...Now if we can just get past those niggling large government ID programs that seem to be in a perpetual state of almost happening: Registered Traveler, TWIC, UK National ID, Real ID ...


As always, your feedback is welcome. And please feel free to forward your copy of the eUpdate to colleagues and encourage them to subscribe.


Finally, we moved recently so please note out new mailing address:

    Acuity Market Intelligence
    540 W. Linden St
    Louisville, CO 80027 USA


Sincerely,


C. Maxine Most

 

*For more in-depth analysis and strategic market development expertise, Acuity provides highly targeted custom research and consulting services and also publishes comprehensive biometric and identification solutions market reports and forecasts.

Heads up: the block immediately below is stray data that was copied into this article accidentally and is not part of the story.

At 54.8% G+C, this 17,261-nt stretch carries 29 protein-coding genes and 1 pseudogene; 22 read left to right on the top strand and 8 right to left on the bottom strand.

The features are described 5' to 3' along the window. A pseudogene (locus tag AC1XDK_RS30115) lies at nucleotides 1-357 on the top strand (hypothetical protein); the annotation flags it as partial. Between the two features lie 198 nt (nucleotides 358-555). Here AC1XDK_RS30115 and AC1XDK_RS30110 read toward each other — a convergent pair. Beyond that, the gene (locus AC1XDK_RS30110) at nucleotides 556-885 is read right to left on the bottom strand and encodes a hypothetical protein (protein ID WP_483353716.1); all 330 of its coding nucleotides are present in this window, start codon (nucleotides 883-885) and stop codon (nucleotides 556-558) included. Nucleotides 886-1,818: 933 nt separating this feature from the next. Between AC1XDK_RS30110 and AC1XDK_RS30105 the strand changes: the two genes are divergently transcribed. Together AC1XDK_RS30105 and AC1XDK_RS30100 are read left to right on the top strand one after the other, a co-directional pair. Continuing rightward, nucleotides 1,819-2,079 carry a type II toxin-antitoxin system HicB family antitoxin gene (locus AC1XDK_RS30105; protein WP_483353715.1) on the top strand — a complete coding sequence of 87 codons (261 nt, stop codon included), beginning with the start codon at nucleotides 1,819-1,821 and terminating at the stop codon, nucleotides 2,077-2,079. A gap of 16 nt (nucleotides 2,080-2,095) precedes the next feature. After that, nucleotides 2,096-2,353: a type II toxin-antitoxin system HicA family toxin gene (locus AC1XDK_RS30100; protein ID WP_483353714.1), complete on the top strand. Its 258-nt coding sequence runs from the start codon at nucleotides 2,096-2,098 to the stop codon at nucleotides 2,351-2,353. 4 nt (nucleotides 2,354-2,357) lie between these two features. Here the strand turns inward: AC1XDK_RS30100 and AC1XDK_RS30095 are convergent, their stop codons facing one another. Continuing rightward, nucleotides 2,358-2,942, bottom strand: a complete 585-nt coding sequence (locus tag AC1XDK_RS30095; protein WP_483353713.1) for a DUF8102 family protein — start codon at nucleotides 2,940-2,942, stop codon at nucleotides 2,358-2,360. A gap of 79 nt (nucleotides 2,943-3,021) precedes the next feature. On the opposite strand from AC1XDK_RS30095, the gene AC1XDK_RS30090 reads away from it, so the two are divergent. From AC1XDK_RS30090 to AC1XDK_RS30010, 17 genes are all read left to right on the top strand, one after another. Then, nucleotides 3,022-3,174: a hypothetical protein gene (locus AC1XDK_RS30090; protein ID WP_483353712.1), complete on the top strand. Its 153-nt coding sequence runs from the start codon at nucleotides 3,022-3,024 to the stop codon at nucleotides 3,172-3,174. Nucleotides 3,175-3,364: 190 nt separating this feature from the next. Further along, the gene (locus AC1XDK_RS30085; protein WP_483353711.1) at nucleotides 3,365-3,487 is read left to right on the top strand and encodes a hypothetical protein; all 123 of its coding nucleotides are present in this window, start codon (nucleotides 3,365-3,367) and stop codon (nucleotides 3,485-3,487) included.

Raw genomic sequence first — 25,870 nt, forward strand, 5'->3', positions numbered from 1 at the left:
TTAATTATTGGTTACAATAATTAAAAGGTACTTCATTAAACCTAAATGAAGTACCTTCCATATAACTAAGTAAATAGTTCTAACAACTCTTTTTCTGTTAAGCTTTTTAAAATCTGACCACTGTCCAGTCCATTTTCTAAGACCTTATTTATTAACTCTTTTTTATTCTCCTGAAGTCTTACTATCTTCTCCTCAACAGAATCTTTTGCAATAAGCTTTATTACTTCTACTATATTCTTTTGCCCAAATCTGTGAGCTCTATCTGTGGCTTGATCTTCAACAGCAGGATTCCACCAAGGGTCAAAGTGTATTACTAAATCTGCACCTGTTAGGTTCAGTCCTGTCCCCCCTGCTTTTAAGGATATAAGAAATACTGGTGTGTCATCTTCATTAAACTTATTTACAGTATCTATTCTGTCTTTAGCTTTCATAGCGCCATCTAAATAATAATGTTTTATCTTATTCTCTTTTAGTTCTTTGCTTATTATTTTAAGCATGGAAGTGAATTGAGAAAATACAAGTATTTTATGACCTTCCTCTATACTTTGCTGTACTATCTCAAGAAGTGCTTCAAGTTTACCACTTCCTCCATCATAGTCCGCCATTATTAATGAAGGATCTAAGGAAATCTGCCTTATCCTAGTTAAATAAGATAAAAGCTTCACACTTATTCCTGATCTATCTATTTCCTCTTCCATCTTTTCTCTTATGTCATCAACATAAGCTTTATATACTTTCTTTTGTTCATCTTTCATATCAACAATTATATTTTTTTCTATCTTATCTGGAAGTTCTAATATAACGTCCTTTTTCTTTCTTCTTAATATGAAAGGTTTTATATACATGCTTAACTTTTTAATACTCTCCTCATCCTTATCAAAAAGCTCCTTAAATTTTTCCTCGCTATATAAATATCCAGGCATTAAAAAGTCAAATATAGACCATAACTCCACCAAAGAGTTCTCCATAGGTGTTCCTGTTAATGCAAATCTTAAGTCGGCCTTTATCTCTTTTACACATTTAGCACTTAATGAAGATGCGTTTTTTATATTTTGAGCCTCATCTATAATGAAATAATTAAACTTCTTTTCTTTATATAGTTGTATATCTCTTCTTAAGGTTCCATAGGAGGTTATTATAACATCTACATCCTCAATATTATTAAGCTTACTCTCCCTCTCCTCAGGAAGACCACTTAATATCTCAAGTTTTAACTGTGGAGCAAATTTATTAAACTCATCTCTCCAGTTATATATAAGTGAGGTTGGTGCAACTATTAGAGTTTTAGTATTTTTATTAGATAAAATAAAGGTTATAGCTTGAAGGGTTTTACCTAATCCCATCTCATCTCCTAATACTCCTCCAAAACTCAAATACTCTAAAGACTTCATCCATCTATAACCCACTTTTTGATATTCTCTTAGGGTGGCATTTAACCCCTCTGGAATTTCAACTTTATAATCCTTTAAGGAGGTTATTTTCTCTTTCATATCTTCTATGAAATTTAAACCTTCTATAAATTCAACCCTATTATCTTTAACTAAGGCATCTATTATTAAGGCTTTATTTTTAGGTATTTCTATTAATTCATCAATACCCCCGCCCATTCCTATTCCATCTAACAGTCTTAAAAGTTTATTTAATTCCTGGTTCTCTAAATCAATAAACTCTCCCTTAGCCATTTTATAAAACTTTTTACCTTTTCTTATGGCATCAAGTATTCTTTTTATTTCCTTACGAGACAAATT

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C. Maxine Most    
Principal    
Acuity Market Intelligence    




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Contact Acuity


Acuity Market Intelligence | 640 W Linden St | Louisville, C0 80027| USA

    +1 303 449 1897     www.acuity-mi.com.com

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Industry Consolidation ... Finally


This past year was a harbinger of things to come in terms of ongoing biometrics market development. Two presumed market leaders emerged.

L-1 inhales competitors at an unprecedented rate.

L-1's 2005 $100M investment in Viisage has spawned a new breed of biometrics player: A multi-biometric company claiming solutions status spanning core technology, secure credentialing, document authentication, and fingerprint and government consulting services. In a matter of months, L-1 has incorporated key industry players including Identix, Iridian, SecuriMetrics, and Integrated Biometric Technology. Regardless of L-1's success in capitalizing on this aggressive market play, the company's level of commitment (i.e. investment) and rapid acquisition strategy has brought a new level of credibility to the marketplace and bodes well for all.

Pay-by-Touch steam rolling into POS market